Interesting that she mentions polling on American attitudes towards abortion. Polling also shows that the number of pro-life Americans is increasing, while the number of pro-abortion Americans is decreasing; furthermore, a majority of Americans believe that abortion is morally wrong, and an overwhelming majority — 69% — believe that abortion should either be illegal, or only legal under strict circumstances. This is in line with most polling on abortion. It’s also not just Americans; we’re one of only a small handful of countries that allows abortion on demand, at any point during pregnancy. Abortion laws around the world are much, much stricter than laws in the United States. Americans, including women, support 20 week abortion bans, parental notification laws, waiting periods, and numerous other restrictions. But of course, why would Ratcliffe point any of that out? It doesn’t fit in with her agenda.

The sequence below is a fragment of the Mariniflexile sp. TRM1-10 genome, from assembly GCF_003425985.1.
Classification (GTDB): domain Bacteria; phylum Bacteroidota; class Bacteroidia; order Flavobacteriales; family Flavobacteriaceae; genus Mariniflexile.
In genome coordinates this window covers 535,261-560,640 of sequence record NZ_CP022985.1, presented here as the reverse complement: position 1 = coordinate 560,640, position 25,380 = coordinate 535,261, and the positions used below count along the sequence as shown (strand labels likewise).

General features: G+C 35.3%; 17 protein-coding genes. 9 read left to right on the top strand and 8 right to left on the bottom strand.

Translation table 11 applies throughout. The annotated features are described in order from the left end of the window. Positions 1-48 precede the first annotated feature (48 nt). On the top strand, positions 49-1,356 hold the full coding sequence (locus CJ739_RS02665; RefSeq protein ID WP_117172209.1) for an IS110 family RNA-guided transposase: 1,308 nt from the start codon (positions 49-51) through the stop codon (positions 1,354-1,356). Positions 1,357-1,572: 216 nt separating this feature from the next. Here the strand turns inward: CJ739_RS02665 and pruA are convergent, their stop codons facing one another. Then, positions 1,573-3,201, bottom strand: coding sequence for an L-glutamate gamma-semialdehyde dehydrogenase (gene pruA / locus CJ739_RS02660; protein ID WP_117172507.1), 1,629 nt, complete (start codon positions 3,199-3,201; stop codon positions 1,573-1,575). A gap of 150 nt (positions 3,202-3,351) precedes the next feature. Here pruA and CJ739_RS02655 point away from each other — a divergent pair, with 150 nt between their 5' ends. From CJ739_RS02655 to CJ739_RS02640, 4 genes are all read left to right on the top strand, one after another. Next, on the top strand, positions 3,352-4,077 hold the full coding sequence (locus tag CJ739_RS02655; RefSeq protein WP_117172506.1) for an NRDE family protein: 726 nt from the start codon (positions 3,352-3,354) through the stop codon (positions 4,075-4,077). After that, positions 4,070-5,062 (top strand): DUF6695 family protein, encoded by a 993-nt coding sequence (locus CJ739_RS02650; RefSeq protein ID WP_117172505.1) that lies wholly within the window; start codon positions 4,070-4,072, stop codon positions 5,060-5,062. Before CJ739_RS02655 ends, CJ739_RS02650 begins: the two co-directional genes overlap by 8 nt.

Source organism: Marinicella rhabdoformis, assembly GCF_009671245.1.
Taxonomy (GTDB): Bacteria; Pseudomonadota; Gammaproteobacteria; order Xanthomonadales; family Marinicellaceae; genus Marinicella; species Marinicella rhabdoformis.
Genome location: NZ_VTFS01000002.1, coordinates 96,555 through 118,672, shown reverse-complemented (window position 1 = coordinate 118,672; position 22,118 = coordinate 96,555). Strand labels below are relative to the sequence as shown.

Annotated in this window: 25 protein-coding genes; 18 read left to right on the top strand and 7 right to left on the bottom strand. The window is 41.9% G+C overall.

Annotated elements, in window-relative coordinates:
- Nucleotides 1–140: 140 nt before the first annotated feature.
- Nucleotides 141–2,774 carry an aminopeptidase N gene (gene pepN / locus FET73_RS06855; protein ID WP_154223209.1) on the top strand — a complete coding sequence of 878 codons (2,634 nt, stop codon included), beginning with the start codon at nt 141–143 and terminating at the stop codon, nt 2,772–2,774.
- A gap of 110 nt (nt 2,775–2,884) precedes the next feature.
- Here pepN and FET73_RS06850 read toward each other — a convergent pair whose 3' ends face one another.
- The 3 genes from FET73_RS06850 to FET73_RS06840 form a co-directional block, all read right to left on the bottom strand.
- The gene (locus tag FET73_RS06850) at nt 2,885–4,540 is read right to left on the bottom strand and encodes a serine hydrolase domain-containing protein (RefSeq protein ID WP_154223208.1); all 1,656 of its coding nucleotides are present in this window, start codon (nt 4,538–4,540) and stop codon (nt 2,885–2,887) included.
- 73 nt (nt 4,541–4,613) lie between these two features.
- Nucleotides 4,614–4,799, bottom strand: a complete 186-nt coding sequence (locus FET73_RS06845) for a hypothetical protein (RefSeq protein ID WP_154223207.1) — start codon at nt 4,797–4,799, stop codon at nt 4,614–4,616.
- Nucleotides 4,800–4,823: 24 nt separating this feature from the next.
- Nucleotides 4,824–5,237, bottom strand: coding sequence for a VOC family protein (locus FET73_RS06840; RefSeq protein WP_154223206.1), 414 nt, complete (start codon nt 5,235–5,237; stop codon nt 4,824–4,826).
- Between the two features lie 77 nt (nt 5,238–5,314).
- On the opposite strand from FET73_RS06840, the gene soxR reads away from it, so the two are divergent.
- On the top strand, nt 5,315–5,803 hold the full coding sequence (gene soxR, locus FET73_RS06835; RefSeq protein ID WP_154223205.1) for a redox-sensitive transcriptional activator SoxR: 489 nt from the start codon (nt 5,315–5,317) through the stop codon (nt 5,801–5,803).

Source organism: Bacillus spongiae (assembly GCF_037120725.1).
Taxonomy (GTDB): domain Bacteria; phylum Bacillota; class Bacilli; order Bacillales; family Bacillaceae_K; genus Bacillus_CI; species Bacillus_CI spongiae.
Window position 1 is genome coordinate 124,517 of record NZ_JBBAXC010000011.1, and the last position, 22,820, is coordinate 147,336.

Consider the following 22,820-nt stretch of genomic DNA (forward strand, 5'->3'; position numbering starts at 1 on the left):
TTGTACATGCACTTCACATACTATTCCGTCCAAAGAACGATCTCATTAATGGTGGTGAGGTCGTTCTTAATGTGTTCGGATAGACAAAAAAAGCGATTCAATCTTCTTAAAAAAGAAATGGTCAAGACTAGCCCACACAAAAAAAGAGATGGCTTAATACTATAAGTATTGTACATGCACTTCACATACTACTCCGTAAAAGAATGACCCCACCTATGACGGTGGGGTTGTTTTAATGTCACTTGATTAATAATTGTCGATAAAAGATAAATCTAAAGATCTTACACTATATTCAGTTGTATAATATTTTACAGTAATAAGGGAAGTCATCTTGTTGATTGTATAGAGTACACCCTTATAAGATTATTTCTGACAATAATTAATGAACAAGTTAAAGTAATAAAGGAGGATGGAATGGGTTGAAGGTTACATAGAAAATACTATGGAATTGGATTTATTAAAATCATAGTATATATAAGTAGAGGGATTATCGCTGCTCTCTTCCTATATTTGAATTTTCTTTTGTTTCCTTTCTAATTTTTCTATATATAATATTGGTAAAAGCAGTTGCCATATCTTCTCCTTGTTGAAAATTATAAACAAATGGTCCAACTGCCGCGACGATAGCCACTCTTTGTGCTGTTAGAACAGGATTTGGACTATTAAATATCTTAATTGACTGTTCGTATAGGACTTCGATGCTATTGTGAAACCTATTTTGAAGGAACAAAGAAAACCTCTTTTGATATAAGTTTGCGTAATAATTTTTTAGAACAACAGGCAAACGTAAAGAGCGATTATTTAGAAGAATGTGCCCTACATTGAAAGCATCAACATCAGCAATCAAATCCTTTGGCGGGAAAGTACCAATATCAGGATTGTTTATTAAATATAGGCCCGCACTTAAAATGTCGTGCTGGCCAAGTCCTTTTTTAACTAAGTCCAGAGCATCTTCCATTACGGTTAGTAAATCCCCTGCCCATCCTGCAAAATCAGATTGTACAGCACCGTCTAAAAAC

Ratcliffe continues on, lamenting that increased restrictions makes it harder for poor women to obtain abortions, because clinics often close, rather than comply with increased restrictions. Yet it somehow doesn’t occur to her to place the blame where it belongs: on abortionists operating in shoddy clinics. No, instead she wants women to go to these unsanitary, unsafe clinics, because evidently abortion is just that sacred to her. Why not demand an explanation from the abortionists themselves as to why they would rather close their clinics than pony up the money to make the clinics safer?

levatino-ad-LAN